Linux, ADB, and the RG35XX

In which the command line comes to the rescue

I bought myself one of those handheld retroconsoles for Christmas - it’s been a long year and I had been tempted for a while. Sill, I didn’t want to shell out for anything super expensive so I went with the RG35XX, a neat little thing with 256 MB of ram that can run handhelds up to the Game Boy Advanced and home consoles up to the PS11 which is perfect for me. I’ve played virtually nothing from this time period (I’m ever so slightly too young) so this isn’t a nostalgia trip; rather just think they’re still worth playing and wish you could just Buy a GameBoy in this here decade.

Credits for a certain game for the GameBoy Color

This is neither a guide for basic usage nor an ad. I bought fresh SD cards2 and put GarlicOS on them like people say to and everything has worked fine for me, but your mileage may vary. At least it’s a fairly cheap device. But to put something new (and legitimately acquired, officer, people make and sell new gameboy games on itch all the time and they’re really good) you have to pull the card out and copy it over and I’ve had enough media go bad on me in my life to get the heebie-jeebies about that however careful I’m being.

Some kind soul has already made a tool for this called GarlicPress, which lets you plug in your device and change all kinds of things over the Android Debug Bridge protocol, or ADB, over USB. By all accounts this works great but I can’t get it to work in Linux, even after installing a bunch of .NET stuff in my wineprefix. The connection drops immediately after it is created and I can’t find the error; it might be permissions related but regardless I don’t know how to debug the interaction between .NET, wine, and physical hardware.

There is hope, however! ADB itself is not windows only and I don’t strictly need the extra functionality of GarlicPress however neat it looks; I just need to move files from one machine to another.

In Varoom 3D even third place is a ‘WIN’

The Arch Wiki pointed me to the package android-sdk-platform-tools which contains the adb program in that particular distro ecosystem; I think it’s easier to find on debian. After running the ‘toggle ADB’ program I had installed on the handheld earlier (which is really just a shell script that creates or deletes a file that GarlicOS picks up as a flag at boot) and hitting the reset button on side of the device it was swiftly picked up desktop-side with adb devices:

$ adb devices
List of devices attached
0123456789ABCDEF        no permissions; see []

The bit about ‘no permissions’ turns out to be important; the link was less so. When using ADB with a proper android device - instead of a generic ARM embedded Linux that just happens to be supporting the protocol - you may need to go into the developer settings and even possibly root the device, to be able to do what you want. In this case though it seems to be a permissions issue on the desktop end and not the handheld end. Possibly there is a group you could add your user to that would get around the issue but I’m in a group and it’s called ‘sudo’ and that’s all I need:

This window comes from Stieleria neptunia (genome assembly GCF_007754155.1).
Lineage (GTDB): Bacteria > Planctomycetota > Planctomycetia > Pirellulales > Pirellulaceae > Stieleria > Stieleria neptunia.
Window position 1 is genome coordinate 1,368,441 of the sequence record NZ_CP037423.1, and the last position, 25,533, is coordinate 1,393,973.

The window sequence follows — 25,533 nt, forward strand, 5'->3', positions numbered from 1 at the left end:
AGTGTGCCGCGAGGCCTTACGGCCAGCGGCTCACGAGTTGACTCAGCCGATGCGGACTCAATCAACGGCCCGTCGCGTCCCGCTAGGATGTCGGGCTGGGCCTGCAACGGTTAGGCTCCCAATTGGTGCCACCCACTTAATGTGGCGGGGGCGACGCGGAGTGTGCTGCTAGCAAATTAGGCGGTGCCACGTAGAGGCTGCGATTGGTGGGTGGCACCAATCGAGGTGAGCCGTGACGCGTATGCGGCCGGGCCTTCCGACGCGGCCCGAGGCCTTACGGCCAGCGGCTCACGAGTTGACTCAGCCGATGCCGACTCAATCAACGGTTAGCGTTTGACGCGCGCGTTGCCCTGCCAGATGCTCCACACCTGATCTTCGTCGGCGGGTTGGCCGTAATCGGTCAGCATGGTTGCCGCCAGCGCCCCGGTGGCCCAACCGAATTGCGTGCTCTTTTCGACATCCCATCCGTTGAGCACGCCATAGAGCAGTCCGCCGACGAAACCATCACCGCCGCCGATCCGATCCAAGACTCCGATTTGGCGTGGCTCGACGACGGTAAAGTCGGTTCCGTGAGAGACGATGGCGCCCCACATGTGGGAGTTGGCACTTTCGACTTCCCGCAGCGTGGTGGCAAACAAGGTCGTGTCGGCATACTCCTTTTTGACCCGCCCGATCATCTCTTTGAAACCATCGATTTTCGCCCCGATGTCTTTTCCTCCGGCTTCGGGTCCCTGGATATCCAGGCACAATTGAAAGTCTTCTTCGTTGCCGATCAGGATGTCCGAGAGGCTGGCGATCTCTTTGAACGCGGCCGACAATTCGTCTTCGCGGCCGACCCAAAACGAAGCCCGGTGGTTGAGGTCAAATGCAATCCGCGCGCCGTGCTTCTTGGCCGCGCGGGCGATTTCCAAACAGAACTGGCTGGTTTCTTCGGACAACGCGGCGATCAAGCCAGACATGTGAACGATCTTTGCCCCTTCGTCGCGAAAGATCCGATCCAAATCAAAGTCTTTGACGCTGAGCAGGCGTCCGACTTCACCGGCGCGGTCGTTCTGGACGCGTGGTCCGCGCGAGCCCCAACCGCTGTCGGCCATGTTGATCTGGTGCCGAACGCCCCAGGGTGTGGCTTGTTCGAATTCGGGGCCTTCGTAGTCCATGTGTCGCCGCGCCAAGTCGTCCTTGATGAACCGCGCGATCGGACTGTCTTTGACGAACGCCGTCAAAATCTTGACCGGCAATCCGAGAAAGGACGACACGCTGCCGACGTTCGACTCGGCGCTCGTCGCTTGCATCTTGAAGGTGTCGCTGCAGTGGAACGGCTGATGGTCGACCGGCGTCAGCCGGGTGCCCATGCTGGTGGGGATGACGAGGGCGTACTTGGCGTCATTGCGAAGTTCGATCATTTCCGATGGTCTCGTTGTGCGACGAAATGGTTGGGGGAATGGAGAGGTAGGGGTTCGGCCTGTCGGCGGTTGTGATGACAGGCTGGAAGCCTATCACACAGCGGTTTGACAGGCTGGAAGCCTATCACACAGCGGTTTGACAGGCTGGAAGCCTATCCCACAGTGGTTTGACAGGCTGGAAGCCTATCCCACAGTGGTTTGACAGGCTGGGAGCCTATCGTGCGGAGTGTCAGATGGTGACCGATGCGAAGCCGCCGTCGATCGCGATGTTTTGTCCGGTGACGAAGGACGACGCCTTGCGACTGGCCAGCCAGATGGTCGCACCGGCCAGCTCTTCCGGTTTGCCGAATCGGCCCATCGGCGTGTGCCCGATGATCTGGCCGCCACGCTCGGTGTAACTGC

$ adb kill-server
$ sudo adb start-server
* daemon not running; starting now at tcp:5037
* daemon started successfully
$ adb devices
List of devices attached
0123456789ABCDEF        device

Perfect! Maybe something like this would have fixed the GUI tool I had tried earlier but we’re too deep to back out now.3 adb shell now gets some kind of root shell (it doesn’t seem to be quite the same as what you can get with other tools directly on the device) and I made a folder called transfer/ on the main ‘internal’ SD card:

$ adb shell
root@q88_hd:/ # cd mnt
root@q88_hd:/mnt # ls
root@q88_hd:/mnt # cd mmc
root@q88_hd:/mnt/mmc # mkdir transfer
root@q88_hd:/mnt/mmc # ls
root@q88_hd:/mnt/mmc # ^D

This is just a temporary place to put the files. I could have tried copying stuff directly into the correct folders in SDCARD, the second card where I normally put roms, but that adds more typing and extra room for error. The command for moving to the device is now as simple as:

$ adb push /mnt/mmc/transfer

You can also pull your saves and such-like back to your main computer in a similar way, e.g. to copy screenshots on the second card to your PC:

$ adb pull /mnt/SDCARD/Screenshots RG35XX-Screenshots/
/mnt/SDCARD/Screenshots/: 300 files pulled, 0 skipped. 0.7 MB/s (4082329 bytes in 5.537s)

After that sudo adb kill-server and you can disconnect the USB.

All that’s left is copying into the right folder. You could, again, have probably done this directly or via the root shell you had earlier, but I used DinguxCommander which is a two-column file manager that has been ported to GarlicOS and which I had already installed. After that the games worked like they had been there the whole time.

If you’re not specifically after an answer to this problem this is probably all greek to you: that’s fine. I might write something more general about this fun little device in future, and I’m getting tempted to develop something for it myself, but for now I noticed that there was nothing online about how to use ADB to communicate with it if GarlicPress wasn’t working. As usual then this is as much a resource for me to look back at when I need to remember how to do it again in a few months or years than it is for a general audience. In the meantime though - I have some games to play!

Luggage Retrieval Officer is a very chill game - I had a physical puzzle that worked on a similar principle as a kid

Itch games pictured

  1. But not other consoles contemporary with the PS1; for whatever reasons emulators for the Saturn and N64 are less efficient but since I’ve never so much as seen either of those devices in person to me it’s entirely academic.↩︎

  2. The RG35XX is one of those devices that calls micro SD cards TF cards, which I always find amusing.↩︎

  3. (Insert maniacal laughter here)↩︎

File under: